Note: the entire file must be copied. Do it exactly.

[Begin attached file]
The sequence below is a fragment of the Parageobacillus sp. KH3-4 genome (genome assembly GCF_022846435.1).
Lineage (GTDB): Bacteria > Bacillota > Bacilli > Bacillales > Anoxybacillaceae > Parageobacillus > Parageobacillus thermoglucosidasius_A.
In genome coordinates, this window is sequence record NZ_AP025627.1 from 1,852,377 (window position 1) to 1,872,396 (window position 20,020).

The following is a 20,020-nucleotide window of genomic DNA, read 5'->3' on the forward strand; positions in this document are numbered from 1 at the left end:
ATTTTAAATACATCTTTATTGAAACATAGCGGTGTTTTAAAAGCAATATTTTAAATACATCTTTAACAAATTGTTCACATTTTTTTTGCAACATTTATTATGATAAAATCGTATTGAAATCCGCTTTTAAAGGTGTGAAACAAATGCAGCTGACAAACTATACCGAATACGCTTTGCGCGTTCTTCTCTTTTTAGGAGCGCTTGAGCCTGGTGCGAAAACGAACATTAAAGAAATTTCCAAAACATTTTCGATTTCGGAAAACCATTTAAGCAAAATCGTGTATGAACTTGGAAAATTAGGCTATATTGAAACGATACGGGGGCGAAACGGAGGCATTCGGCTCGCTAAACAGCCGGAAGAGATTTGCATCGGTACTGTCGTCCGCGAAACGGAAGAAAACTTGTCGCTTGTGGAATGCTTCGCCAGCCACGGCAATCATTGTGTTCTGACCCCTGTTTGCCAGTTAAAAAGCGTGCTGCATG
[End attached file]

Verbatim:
The sequence below is a fragment of the Parageobacillus sp. KH3-4 genome (genome assembly GCF_022846435.1).
Lineage (GTDB): Bacteria > Bacillota > Bacilli > Bacillales > Anoxybacillaceae > Parageobacillus > Parageobacillus thermoglucosidasius_A.
In genome coordinates, this window is sequence record NZ_AP025627.1 from 1,852,377 (window position 1) to 1,872,396 (window position 20,020).

The following is a 20,020-nucleotide window of genomic DNA, read 5'->3' on the forward strand; positions in this document are numbered from 1 at the left end:
ATTTTAAATACATCTTTATTGAAACATAGCGGTGTTTTAAAAGCAATATTTTAAATACATCTTTAACAAATTGTTCACATTTTTTTTGCAACATTTATTATGATAAAATCGTATTGAAATCCGCTTTTAAAGGTGTGAAACAAATGCAGCTGACAAACTATACCGAATACGCTTTGCGCGTTCTTCTCTTTTTAGGAGCGCTTGAGCCTGGTGCGAAAACGAACATTAAAGAAATTTCCAAAACATTTTCGATTTCGGAAAACCATTTAAGCAAAATCGTGTATGAACTTGGAAAATTAGGCTATATTGAAACGATACGGGGGCGAAACGGAGGCATTCGGCTCGCTAAACAGCCGGAAGAGATTTGCATCGGTACTGTCGTCCGCGAAACGGAAGAAAACTTGTCGCTTGTGGAATGCTTCGCCAGCCACGGCAATCATTGTGTTCTGACCCCTGTTTGCCAGTTAAAAAGCGTGCTGCATG